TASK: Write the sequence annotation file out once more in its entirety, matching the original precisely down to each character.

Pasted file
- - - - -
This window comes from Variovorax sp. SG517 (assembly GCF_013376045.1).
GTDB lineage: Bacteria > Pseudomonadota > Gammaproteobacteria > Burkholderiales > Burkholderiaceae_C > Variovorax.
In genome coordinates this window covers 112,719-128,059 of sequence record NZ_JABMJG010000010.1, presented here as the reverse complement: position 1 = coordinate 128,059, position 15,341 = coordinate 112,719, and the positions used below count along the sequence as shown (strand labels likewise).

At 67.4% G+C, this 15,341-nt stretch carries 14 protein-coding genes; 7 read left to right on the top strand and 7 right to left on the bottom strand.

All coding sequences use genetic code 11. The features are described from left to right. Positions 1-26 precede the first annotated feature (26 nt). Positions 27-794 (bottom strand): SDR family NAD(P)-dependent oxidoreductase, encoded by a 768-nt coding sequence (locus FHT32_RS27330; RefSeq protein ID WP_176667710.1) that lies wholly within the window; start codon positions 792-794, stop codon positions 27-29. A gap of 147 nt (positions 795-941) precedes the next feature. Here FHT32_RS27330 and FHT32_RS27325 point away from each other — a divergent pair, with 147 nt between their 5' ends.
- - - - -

This window comes from Variovorax sp. SG517 (assembly GCF_013376045.1).
GTDB lineage: Bacteria > Pseudomonadota > Gammaproteobacteria > Burkholderiales > Burkholderiaceae_C > Variovorax.
In genome coordinates this window covers 112,719-128,059 of sequence record NZ_JABMJG010000010.1, presented here as the reverse complement: position 1 = coordinate 128,059, position 15,341 = coordinate 112,719, and the positions used below count along the sequence as shown (strand labels likewise).

At 67.4% G+C, this 15,341-nt stretch carries 14 protein-coding genes; 7 read left to right on the top strand and 7 right to left on the bottom strand.

All coding sequences use genetic code 11. The features are described from left to right. Positions 1-26 precede the first annotated feature (26 nt). Positions 27-794 (bottom strand): SDR family NAD(P)-dependent oxidoreductase, encoded by a 768-nt coding sequence (locus FHT32_RS27330; RefSeq protein ID WP_176667710.1) that lies wholly within the window; start codon positions 792-794, stop codon positions 27-29. A gap of 147 nt (positions 795-941) precedes the next feature. Here FHT32_RS27330 and FHT32_RS27325 point away from each other — a divergent pair, with 147 nt between their 5' ends.